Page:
Praise for city van driver for safety action

Kudos to the driver of a city of Tucson van who stopped at Golf Links and Wilmot at 8 a.m. Saturday and put his yellow flashing lights on to protect a "fresh" two-car accident in the median. There were no police or fire vehicles on scene yet.

City and county departments have been recently defrauded by individuals, and it is good to see one city employee using his or her head to keep our streets safe while waiting for a (hopefully) quick police response. I could not tell the gender of the van driver.

Ken Unwin

Retired federal worker, Tucson

2nd Amendment can handle safety limits

I am not a gun owner, but I understand that we have a Second Amendment that guarantees the right to own weapons. I can also understand why some people might want a pistol for protection or a rifle to hunt. I don't understand why someone needs an assault weapon, and I do know that assault weapons have proven to be a danger to society.

We have a First Amendment that guarantees free speech. However, we also have laws that protect us from abuse of free speech. You cannot shout "fire" in a crowded room. You cannot slander another person publicly.

I sometimes would love to drive my car 100 mph on the freeway. We have the right to drive a car, but we also have laws that restrict the speed that we must go when we are driving.

So why not the same for the Second Amendment? Assault weapons and large-capacity ammo clips have the capacity to kill a large number of people in a short amount of time in a crowd.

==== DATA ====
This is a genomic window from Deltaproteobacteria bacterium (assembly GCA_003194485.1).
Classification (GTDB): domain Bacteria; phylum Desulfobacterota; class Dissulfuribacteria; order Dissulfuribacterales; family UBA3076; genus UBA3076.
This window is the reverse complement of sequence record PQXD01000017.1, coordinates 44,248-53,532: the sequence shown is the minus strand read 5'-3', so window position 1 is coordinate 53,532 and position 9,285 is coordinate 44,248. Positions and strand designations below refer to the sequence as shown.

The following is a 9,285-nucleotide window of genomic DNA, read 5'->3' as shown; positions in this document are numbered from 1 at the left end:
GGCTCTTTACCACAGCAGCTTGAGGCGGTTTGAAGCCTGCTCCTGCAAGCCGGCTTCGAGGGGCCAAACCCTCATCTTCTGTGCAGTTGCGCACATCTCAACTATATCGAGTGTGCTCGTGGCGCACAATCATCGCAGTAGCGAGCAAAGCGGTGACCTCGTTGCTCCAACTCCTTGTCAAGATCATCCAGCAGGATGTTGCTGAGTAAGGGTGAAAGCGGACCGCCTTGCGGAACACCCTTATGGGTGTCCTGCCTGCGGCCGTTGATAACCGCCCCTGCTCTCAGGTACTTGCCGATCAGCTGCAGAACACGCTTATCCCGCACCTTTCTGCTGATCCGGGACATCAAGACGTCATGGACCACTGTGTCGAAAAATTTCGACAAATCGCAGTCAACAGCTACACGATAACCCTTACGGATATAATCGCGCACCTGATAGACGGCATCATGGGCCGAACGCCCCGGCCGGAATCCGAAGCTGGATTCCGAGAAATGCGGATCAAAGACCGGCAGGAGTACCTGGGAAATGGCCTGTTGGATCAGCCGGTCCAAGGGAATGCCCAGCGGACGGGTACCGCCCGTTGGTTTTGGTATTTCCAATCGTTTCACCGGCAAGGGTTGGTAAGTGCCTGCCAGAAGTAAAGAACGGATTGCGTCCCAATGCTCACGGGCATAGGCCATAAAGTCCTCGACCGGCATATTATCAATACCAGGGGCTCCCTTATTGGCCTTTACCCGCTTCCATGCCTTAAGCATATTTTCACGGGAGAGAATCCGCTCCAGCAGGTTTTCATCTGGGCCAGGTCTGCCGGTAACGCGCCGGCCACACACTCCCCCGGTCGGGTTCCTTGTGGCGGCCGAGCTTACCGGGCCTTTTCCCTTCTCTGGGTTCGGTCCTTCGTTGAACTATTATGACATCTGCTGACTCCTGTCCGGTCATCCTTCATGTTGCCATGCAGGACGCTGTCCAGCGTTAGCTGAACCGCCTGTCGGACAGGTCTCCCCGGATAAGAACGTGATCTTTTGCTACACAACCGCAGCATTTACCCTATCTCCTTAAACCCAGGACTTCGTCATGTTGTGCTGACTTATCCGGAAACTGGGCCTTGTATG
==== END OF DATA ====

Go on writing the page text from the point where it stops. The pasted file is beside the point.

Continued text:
Assault weapons are not necessary for safety or hunting.

Just as we can pass laws for safety with the First Amendment, why not pass laws for safety with the Second Amendment?

Linda Horowitz

Retired physical therapist, Tucson

TUSD board clearly endorsed deseg plan

Several Star articles, on Dec. 12 and 13 and Jan. 6, concerning the Dec. 11 meeting of the Tucson Unified School District's Governing Board could perpetuate misunderstandings concerning the board's vote on the proposed desegregation plan.

Despite individual board members' concerns about specific issues, the board voted unanimously to endorse the plan, subject to several formal objections.

The adopted motion, in particular, did not merely leave in place but explicitly endorsed the objection that TUSD's counsel filed with the District Court on Nov. 9, which stated in part: "(TUSD) next objects to the requirement ... that the District 'develop and implement culturally relevant courses of instruction designed to reflect the history, experiences, and culture of African American and Latino communities.'"

Any attempt to withdraw this objection would have required an explicit motion to do so, and no such motion was even offered in December. The board's intent is completely clear.

Mark Stegeman

TUSD Governing Board member

Debt-ceiling story was misleading

Re: the Jan. 8 article "Report: Standoff on debt ceiling could cost taxpayers, elderly."

Shame on you!

I am offended that you chose to publish this article as news. The words "Social Security recipients" caught my attention.

I looked for a source of the information in the article and could not find one.

I went to the original article at McClatchy Washington Bureau. It is titled, "If debt ceiling deal fails, U.S. could delay tax refunds" and includes nine additional paragraphs that address only the hypothetical delay of tax refunds. The reporter has no reference for the dramatic statements he wrote regarding the government not paying Social Security benefits.

As editor, you have allowed the focus of the original report to be twisted in a way that may mislead many of our Tucson-area Social Security beneficiaries and cause them to worry about their welfare. I find this unconscionable. Shame on you!

Marianne Milczarek

Federal employee, Oro Valley